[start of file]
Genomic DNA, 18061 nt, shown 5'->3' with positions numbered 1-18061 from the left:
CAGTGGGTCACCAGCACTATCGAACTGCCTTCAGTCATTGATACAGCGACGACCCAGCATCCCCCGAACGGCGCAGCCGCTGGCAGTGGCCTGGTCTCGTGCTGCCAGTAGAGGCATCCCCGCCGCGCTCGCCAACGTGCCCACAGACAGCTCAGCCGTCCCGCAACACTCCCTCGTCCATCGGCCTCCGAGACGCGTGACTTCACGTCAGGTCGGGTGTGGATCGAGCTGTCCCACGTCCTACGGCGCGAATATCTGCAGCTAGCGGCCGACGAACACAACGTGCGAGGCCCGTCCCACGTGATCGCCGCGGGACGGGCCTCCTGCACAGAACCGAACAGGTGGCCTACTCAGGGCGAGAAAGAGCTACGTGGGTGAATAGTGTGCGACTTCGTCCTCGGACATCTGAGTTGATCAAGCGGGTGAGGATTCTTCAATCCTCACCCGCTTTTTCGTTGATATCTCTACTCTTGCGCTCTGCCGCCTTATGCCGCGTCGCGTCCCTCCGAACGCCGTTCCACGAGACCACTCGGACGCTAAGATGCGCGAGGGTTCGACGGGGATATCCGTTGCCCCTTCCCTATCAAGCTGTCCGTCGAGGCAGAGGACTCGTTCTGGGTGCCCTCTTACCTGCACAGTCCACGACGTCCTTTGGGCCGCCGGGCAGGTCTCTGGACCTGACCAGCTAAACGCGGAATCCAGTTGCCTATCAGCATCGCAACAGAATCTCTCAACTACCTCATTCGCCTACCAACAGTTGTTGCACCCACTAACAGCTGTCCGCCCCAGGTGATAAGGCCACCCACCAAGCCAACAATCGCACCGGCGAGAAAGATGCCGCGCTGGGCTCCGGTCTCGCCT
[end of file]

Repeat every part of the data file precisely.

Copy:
Genomic DNA, 18061 nt, shown 5'->3' with positions numbered 1-18061 from the left:
CAGTGGGTCACCAGCACTATCGAACTGCCTTCAGTCATTGATACAGCGACGACCCAGCATCCCCCGAACGGCGCAGCCGCTGGCAGTGGCCTGGTCTCGTGCTGCCAGTAGAGGCATCCCCGCCGCGCTCGCCAACGTGCCCACAGACAGCTCAGCCGTCCCGCAACACTCCCTCGTCCATCGGCCTCCGAGACGCGTGACTTCACGTCAGGTCGGGTGTGGATCGAGCTGTCCCACGTCCTACGGCGCGAATATCTGCAGCTAGCGGCCGACGAACACAACGTGCGAGGCCCGTCCCACGTGATCGCCGCGGGACGGGCCTCCTGCACAGAACCGAACAGGTGGCCTACTCAGGGCGAGAAAGAGCTACGTGGGTGAATAGTGTGCGACTTCGTCCTCGGACATCTGAGTTGATCAAGCGGGTGAGGATTCTTCAATCCTCACCCGCTTTTTCGTTGATATCTCTACTCTTGCGCTCTGCCGCCTTATGCCGCGTCGCGTCCCTCCGAACGCCGTTCCACGAGACCACTCGGACGCTAAGATGCGCGAGGGTTCGACGGGGATATCCGTTGCCCCTTCCCTATCAAGCTGTCCGTCGAGGCAGAGGACTCGTTCTGGGTGCCCTCTTACCTGCACAGTCCACGACGTCCTTTGGGCCGCCGGGCAGGTCTCTGGACCTGACCAGCTAAACGCGGAATCCAGTTGCCTATCAGCATCGCAACAGAATCTCTCAACTACCTCATTCGCCTACCAACAGTTGTTGCACCCACTAACAGCTGTCCGCCCCAGGTGATAAGGCCACCCACCAAGCCAACAATCGCACCGGCGAGAAAGATGCCGCGCTGGGCTCCGGTCTCGCCT